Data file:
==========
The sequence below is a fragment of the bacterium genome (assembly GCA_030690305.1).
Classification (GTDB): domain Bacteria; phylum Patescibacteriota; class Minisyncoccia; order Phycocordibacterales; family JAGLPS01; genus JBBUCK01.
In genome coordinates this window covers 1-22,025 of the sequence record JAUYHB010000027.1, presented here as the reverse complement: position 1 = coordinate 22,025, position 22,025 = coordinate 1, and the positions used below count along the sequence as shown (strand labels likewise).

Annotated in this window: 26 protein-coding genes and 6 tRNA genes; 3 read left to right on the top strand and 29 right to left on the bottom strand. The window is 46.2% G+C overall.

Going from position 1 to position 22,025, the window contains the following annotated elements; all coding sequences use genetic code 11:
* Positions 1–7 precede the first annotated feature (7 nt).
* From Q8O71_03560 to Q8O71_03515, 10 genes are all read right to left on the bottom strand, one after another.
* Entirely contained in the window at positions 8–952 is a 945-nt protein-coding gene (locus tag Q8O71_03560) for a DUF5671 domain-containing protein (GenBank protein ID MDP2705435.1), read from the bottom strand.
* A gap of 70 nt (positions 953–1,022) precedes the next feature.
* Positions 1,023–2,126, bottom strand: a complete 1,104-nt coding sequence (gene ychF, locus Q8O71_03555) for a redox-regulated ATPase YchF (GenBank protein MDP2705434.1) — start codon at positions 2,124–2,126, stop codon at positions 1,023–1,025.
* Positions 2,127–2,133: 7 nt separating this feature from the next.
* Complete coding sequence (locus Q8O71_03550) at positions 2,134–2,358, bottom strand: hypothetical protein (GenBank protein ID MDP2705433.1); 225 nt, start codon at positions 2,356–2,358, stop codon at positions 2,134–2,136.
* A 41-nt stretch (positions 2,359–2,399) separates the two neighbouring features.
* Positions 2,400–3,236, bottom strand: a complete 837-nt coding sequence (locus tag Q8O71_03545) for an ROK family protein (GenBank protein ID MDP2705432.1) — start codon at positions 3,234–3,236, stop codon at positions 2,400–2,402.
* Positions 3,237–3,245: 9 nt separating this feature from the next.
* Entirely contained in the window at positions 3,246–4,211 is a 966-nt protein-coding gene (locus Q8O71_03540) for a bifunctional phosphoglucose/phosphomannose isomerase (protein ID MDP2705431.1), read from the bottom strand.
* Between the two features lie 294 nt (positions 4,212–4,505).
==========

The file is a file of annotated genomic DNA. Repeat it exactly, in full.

The sequence below is a fragment of the bacterium genome (assembly GCA_030690305.1).
Classification (GTDB): domain Bacteria; phylum Patescibacteriota; class Minisyncoccia; order Phycocordibacterales; family JAGLPS01; genus JBBUCK01.
In genome coordinates this window covers 1-22,025 of the sequence record JAUYHB010000027.1, presented here as the reverse complement: position 1 = coordinate 22,025, position 22,025 = coordinate 1, and the positions used below count along the sequence as shown (strand labels likewise).

Annotated in this window: 26 protein-coding genes and 6 tRNA genes; 3 read left to right on the top strand and 29 right to left on the bottom strand. The window is 46.2% G+C overall.

Going from position 1 to position 22,025, the window contains the following annotated elements; all coding sequences use genetic code 11:
* Positions 1–7 precede the first annotated feature (7 nt).
* From Q8O71_03560 to Q8O71_03515, 10 genes are all read right to left on the bottom strand, one after another.
* Entirely contained in the window at positions 8–952 is a 945-nt protein-coding gene (locus tag Q8O71_03560) for a DUF5671 domain-containing protein (GenBank protein ID MDP2705435.1), read from the bottom strand.
* A gap of 70 nt (positions 953–1,022) precedes the next feature.
* Positions 1,023–2,126, bottom strand: a complete 1,104-nt coding sequence (gene ychF, locus Q8O71_03555) for a redox-regulated ATPase YchF (GenBank protein MDP2705434.1) — start codon at positions 2,124–2,126, stop codon at positions 1,023–1,025.
* Positions 2,127–2,133: 7 nt separating this feature from the next.
* Complete coding sequence (locus Q8O71_03550) at positions 2,134–2,358, bottom strand: hypothetical protein (GenBank protein ID MDP2705433.1); 225 nt, start codon at positions 2,356–2,358, stop codon at positions 2,134–2,136.
* A 41-nt stretch (positions 2,359–2,399) separates the two neighbouring features.
* Positions 2,400–3,236, bottom strand: a complete 837-nt coding sequence (locus tag Q8O71_03545) for an ROK family protein (GenBank protein ID MDP2705432.1) — start codon at positions 3,234–3,236, stop codon at positions 2,400–2,402.
* Positions 3,237–3,245: 9 nt separating this feature from the next.
* Entirely contained in the window at positions 3,246–4,211 is a 966-nt protein-coding gene (locus Q8O71_03540) for a bifunctional phosphoglucose/phosphomannose isomerase (protein ID MDP2705431.1), read from the bottom strand.
* Between the two features lie 294 nt (positions 4,212–4,505).